Wisconsin consumer advocates warn of health care fraud
GREEN BAY — Enrollment begins for a national health insurance program in two weeks, and Wisconsin officials are already bracing for what could be an unprecedented wave of fraud attempts.
The National Consumers League says criminals across the nation have already begun using confusion over the Affordable Care Act to pressure consumers into divulging personal information, the Press-Gazette Media reported.
Consumer-rights officials say they haven't heard of problems in Wisconsin yet, but they're getting the word out now so people can be vigilant.
"We know it's coming our way," said Susan Bach, the director for the Better Business Bureau of Wisconsin's northeastern region. "It's only a matter of time."
The Federal Trade Commission received 1,100 complaints in May about telephone scammers claiming to represent the Medicare program and demanded personal information. Many cited the health reform law as the reason for the call.
Americans can start signing up for health insurance programs on Oct. 1, and coverage will begin Jan. 1 for those who sign up by Dec. 15. Experts say scammers are taking advantage of the looming deadline as well as confusion over how the new system will work.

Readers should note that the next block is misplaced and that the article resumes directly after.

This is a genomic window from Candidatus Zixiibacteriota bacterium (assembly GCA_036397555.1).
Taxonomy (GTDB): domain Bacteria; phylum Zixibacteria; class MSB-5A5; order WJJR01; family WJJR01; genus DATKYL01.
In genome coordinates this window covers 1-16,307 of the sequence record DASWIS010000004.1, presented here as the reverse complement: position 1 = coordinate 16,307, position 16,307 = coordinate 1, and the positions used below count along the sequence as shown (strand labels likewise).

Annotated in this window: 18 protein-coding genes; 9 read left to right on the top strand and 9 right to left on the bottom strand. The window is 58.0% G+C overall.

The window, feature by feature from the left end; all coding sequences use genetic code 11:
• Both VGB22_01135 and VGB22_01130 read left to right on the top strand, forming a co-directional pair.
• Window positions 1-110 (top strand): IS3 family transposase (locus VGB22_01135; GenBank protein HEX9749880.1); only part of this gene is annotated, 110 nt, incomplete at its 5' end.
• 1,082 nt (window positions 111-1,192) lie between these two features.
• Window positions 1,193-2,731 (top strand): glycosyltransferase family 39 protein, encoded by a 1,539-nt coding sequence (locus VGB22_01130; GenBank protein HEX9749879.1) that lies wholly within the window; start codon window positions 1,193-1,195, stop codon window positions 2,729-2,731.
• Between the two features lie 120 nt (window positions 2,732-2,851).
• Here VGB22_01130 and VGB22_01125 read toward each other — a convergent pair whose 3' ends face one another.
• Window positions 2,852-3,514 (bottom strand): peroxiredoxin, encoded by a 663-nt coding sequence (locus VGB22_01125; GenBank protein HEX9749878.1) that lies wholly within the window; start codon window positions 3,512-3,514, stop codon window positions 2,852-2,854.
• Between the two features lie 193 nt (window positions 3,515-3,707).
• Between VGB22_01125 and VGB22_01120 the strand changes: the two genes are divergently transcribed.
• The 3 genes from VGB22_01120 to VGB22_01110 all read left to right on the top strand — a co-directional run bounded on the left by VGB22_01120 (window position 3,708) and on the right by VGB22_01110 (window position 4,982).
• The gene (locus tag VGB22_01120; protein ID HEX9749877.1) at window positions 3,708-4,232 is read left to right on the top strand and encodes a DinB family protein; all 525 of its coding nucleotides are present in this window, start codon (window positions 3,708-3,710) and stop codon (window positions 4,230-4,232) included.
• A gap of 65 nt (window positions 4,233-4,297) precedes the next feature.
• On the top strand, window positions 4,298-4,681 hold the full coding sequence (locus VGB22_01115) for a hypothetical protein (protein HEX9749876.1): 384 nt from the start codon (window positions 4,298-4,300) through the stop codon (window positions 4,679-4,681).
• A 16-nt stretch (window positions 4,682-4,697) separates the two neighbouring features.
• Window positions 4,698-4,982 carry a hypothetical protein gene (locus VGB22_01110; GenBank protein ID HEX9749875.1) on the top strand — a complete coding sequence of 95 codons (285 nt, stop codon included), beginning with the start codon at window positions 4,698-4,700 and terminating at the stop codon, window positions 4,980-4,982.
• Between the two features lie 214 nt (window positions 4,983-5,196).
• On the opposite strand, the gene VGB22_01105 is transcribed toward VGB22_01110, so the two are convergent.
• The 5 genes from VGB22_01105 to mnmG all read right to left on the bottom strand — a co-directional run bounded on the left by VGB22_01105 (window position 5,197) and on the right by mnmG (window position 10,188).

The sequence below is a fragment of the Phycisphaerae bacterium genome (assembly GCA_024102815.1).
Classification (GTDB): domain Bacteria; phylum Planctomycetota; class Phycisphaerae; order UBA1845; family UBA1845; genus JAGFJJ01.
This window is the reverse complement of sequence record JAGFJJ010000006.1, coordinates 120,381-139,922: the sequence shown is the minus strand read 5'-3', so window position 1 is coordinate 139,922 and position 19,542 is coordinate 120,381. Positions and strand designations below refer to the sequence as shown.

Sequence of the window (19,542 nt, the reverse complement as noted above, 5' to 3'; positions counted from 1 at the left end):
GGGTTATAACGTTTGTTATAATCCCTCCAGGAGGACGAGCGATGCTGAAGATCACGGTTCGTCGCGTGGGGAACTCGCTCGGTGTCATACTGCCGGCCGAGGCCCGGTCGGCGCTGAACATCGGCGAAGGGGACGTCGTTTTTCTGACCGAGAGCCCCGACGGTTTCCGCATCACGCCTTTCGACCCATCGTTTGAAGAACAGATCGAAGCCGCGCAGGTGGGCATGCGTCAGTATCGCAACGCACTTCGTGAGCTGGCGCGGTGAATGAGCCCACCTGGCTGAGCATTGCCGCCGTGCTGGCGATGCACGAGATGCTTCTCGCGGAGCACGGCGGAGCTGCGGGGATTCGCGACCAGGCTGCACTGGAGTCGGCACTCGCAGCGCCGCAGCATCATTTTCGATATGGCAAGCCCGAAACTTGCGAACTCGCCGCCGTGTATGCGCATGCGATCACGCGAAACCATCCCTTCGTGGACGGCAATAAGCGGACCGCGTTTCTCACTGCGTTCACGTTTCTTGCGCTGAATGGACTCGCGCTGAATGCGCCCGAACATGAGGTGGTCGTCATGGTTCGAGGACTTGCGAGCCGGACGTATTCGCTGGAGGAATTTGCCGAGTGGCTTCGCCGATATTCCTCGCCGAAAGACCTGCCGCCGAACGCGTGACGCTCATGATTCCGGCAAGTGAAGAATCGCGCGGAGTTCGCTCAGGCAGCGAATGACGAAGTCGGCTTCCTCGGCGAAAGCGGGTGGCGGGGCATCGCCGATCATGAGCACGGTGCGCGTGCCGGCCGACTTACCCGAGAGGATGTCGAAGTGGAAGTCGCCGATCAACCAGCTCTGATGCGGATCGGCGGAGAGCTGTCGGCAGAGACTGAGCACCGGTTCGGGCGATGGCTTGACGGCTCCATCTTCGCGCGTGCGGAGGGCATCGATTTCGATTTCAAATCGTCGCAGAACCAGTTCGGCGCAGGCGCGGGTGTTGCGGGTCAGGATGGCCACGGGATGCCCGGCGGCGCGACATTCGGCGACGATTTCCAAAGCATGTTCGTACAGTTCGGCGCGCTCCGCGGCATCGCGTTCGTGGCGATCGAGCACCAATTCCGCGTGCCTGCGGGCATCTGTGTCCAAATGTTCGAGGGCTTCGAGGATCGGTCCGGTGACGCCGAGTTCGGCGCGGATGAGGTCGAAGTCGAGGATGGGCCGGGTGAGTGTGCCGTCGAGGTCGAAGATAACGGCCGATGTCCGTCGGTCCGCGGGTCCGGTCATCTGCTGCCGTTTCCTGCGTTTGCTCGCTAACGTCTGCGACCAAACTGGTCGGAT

To help people understand the changes and choose insurance plans, the government is training "navigators." But that could create another opening for scammers — impersonating legitimate navigators.
"There are definitely some potential issues," said J.P. Wieske, a spokesman for the Wisconsin Office of the Commissioner of Insurance.
Phone scams have been around for a while, but a relatively new development is the use of increasingly realistic websites to trick people into divulging credit card numbers or bank account numbers.
Scammers who create these websites generally follow one of two approaches — they either copy a legitimate website or make their own professional-looking business, said Gaurav Bansal, a professor of management information systems at the University of Wisconsin-Green Bay. Often, they'll try to attract people by using spam-type emails claiming to be from the government.
"Fake websites 10 years ago were not as sophisticated as they are today," Bansal said. "Whether you are young or old, it's very easy to get fooled."